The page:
Sunday, May 15, 2005

Pre and Proto-historic Settlement in Sri Lanka

Pre and Proto-historic Settlement in Sri Lanka - A paper by S.U. Deraniyagala, Director-General of Archaeology, Sri Lanka presented at the Proceedings of the XIII Congress Forli'-Italia, 8-14 September, 1996 discussing the cultures, timing, and paleo climates from the first human influences to the Historic Period in Sri Lanka.

From the site:

Sri Lanka is an island off the southern tip of India. There is secure evidence of settlements in Sri Lanka by 130,000 years ago, probably by 300,000 BP and possibly by 500,000 BP or earlier. Palaeo-environmental investigations indicate that interglacials correlated with increased atmospheric activity over the island - which was manifested in correspondingly increased rainfall on the windward aspect of the central mountains and increased desiccation on the leeward side due to the drying foehn effect of katabatic winds. This model has been transposed to the eight major ecozones of the country with their respective prehistoric carrying capacities fluctuating in phase with climatic shifts. Population densities in these ecozones have been estimated for the Quaternary on the basis of ethnographic analogy. Subsistence strategy has also been assessed through archaeological evidence against a backdrop of ethnographic analogy and postulated biotic resources that would have been available for exploitation by Quaternary foragers.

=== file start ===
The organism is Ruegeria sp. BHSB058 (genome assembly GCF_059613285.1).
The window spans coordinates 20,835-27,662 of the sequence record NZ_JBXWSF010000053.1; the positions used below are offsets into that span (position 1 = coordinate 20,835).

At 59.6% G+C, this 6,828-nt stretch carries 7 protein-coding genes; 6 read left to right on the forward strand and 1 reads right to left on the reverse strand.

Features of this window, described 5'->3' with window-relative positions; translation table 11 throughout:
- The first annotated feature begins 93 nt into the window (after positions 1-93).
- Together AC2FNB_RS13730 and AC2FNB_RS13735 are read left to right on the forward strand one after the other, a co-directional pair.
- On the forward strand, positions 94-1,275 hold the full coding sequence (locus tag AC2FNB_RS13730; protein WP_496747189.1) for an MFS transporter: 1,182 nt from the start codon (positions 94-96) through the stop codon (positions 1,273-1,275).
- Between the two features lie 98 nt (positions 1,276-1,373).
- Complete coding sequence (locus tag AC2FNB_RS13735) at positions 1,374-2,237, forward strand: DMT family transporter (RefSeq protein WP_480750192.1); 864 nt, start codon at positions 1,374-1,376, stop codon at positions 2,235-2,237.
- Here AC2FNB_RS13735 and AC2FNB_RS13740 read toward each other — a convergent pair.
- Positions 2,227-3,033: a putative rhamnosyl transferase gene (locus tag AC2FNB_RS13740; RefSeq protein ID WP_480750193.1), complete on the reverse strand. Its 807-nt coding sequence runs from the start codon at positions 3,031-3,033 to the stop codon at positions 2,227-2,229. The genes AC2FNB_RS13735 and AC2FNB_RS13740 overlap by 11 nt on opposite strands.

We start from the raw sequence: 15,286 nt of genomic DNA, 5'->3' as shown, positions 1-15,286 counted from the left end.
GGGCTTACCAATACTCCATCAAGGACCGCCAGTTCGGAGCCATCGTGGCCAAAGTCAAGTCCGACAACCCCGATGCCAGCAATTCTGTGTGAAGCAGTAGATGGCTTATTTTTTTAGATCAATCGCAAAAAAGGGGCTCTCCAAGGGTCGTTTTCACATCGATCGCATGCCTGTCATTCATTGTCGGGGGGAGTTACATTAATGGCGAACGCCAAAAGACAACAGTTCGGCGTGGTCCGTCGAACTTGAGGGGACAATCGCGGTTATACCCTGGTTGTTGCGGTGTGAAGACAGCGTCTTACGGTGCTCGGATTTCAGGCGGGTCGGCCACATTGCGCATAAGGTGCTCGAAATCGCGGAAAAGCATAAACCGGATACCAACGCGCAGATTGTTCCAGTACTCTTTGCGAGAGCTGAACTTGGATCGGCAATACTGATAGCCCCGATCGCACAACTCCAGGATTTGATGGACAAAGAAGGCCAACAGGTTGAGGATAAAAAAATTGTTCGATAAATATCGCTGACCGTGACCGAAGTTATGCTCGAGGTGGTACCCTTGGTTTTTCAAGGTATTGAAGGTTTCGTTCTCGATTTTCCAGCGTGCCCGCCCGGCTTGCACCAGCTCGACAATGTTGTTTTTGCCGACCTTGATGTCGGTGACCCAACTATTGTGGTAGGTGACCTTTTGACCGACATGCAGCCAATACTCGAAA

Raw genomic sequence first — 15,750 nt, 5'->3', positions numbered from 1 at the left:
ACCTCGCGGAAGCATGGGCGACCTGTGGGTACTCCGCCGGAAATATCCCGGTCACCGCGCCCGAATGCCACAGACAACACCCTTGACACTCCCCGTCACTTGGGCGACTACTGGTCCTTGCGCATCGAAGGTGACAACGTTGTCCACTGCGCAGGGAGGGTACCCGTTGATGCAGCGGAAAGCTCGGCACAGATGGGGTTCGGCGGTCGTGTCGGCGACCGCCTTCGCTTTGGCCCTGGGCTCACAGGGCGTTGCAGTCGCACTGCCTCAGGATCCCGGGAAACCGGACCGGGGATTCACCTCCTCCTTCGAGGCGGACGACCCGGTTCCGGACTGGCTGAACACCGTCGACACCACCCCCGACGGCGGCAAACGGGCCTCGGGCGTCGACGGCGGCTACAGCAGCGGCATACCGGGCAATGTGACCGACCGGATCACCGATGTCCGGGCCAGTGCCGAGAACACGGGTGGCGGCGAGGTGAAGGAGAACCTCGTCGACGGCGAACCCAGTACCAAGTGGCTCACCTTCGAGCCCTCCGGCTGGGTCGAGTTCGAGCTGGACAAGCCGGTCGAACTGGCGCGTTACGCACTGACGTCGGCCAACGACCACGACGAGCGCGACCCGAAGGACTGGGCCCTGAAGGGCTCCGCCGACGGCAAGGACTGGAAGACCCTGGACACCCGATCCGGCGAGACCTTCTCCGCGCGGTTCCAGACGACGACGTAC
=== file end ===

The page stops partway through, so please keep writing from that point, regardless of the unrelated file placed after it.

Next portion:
At the commencement of the 1st millennium BC, there are indications of a rapid transition from a geometric microlith-using Mesolithic culture to the Early Iron Age, with horse, cattle, pottery and paddy cultivation. It is proposed that with iron technology (for clearing hitherto intractable equatorial rainforest) a greatly enhanced food production capability increased carrying capacity several-fold, thus attracting long distance links with India. The latter possibly involved migrations, of which the Indo-Aryan Sinhalese language (which was in use in Sri Lanka since at least 500 BC) could be but one manifestation.

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